WASHINGTON — Federal Reserve Bank of Kansas City President Thomas Hoenig said Tuesday that banks' business should be confined to loans and deposits to avert a recurrence of the federal bailouts and near-collapse of the financial system in 2008.
"The consequence of expanding the safety net to an ever-increasing range of activities is to invite a repeat of our most recent crisis," Hoenig said in a speech in Philadelphia. "With separation of activities, risks will remain in the financial system, but unlike the past decade, this risk will be priced more correctly and failure can be resolved more equitably."
The proposal by Hoenig, 64, the longest-serving current Fed policymaker, is in line with his previous calls for the breakup of large financial firms and for tougher bank regulations than officials such as Chairman Ben Bernanke have publicly supported. Hoenig, who retires Oct. 1, said last month that international capital requirements are too lax to prevent another banking crisis.
"Banking organizations that have access to the safety net should be restricted to the core activities of making loans and taking deposits and to other activities that do not significantly impede the market, bank management and bank supervisors in assessing, monitoring and controlling bank risk-taking," said Hoenig, who doesn't vote on Fed monetary policy this year.
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He spoke at a conference hosted by the Global Interdependence Center and Drexel University's LeBow College of Business.
Hoenig's comments represent his backing of the Volcker Rule, named for former Fed Chairman Paul Volcker, which Congress passed last year to force bank holding companies to cease bets with their own money outside of traditional lending.
"I strongly support the Volcker Rule and suggest it should be implemented with resolve and should be strengthened in its reach and impact," Hoenig said.
Hoenig also proposed two other rules to ensure that the so- called shadow banking system doesn't take on excessive risks as financial institutions evade regulation. Money market mutual funds should be required to have a floating net asset value instead of being allowed to maintain a fixed value of $1, he said.
In another change, lenders financing shadow banks would be allowed to liquidate mortgage debt used as short-term collateral in the event of default, rolling back a change in a 2005 bankruptcy law, Hoenig said.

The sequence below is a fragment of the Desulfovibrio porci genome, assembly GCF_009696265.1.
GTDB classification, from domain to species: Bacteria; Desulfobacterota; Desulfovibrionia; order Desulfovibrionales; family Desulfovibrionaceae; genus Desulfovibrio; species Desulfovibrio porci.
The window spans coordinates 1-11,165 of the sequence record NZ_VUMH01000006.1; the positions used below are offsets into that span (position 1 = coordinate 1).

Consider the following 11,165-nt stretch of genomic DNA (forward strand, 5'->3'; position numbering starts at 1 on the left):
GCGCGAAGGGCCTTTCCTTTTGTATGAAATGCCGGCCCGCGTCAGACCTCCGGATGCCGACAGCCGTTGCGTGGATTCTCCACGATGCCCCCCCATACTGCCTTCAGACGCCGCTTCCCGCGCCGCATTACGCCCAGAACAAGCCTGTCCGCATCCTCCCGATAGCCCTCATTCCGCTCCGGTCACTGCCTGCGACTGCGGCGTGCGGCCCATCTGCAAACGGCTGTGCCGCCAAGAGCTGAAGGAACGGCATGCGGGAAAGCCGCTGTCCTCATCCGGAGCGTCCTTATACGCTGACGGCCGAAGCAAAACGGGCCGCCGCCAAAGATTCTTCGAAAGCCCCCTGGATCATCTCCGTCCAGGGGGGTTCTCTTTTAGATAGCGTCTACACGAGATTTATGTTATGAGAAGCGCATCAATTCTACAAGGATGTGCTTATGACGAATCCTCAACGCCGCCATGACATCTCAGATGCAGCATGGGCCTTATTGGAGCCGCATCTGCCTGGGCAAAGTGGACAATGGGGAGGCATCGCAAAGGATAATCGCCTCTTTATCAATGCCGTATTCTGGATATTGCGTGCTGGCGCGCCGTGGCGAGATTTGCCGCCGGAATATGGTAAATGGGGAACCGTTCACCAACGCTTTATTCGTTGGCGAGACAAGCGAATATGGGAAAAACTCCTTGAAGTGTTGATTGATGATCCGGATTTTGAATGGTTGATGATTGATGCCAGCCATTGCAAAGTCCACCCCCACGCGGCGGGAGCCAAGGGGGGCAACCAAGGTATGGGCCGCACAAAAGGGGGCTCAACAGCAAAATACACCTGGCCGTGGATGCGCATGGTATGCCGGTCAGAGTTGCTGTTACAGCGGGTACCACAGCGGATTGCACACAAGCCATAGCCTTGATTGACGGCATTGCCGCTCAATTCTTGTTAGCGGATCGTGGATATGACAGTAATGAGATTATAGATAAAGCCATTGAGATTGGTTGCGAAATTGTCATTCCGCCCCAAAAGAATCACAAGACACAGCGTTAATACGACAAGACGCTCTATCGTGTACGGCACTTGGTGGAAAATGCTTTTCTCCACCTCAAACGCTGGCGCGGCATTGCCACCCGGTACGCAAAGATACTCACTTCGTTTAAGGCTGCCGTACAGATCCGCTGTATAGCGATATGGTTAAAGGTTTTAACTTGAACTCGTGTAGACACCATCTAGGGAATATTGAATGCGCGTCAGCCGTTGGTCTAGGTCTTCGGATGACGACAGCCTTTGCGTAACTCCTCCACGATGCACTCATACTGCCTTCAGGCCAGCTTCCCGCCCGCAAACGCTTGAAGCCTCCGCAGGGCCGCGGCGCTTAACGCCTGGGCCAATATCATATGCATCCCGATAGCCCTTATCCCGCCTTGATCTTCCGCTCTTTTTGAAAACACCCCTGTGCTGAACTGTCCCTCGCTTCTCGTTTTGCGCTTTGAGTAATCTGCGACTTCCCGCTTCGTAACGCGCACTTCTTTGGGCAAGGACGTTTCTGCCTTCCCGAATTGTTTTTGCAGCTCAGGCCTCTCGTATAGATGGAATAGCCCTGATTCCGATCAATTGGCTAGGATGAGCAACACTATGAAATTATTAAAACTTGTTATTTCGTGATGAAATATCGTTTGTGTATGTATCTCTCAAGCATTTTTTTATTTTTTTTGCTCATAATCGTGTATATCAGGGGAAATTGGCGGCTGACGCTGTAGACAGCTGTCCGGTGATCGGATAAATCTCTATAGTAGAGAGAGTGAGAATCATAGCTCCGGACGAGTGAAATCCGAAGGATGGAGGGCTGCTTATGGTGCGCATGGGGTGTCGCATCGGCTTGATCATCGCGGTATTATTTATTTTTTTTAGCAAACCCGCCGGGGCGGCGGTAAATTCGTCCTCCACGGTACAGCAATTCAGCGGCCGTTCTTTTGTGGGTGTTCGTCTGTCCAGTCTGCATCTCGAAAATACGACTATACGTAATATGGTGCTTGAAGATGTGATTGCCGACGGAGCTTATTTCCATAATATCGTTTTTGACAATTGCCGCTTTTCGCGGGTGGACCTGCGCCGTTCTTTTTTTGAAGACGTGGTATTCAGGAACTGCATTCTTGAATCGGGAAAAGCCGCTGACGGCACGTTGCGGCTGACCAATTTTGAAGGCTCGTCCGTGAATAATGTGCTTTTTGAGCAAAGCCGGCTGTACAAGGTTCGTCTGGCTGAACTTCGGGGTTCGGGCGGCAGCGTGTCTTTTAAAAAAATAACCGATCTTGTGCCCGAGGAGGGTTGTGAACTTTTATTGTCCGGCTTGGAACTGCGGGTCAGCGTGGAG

The changes would "increase the stability of the shadow banking system because term lending would be less dependent on 'demandable' funding and more reliant on term funding, and the pricing of risk would reflect the actual risk incurred," Hoenig said.
The Kansas City Fed chief didn't comment on the outlook for the economy or interest rates in his prepared remarks.
In a related policy paper released with the speech and co-written by Hoenig and Charles Morris, a Kansas City Fed vice president and economist, they wrote that banks would also be allowed to underwrite securities, advise on mergers and manage trusts and assets. Banks would be forbidden to "conduct broker-dealer activities, make markets in derivatives or securities, trade securities or derivatives for either their own account or customers or sponsor hedge or private equity funds."
The bursting of the U.S. housing bubble and resulting cascade throughout the world financial system resulted in $2 trillion of writedowns and losses for financial companies from 2007 to 2009.
"The combination of securities and commercial banking activities in a single organization provides opportunities for the senior management and boards of directors to be increasingly influenced by individuals with a short-term perspective," Hoenig said. "As a result, the increased propensity of these corporate leaders to take high risks for short-term gain leads to more of a short-term returns culture throughout the organization."
Hoenig dissented all eight times in 2010 from decisions of the monetary policy-setting Federal Open Market Committee, preferring tighter credit.
The Fed is completing its $600 billion of Treasury purchases next month, ending a second round of so-called quantitative easing that was aimed at averting deflation and boosting a sluggish recovery. Hoenig opposed the program. In the first round of bond purchases, the central bank bought $1.7 trillion of mortgage debt and Treasuries. Policymakers are debating how and when to raise interest rates and sell the debt once the economy improves enough.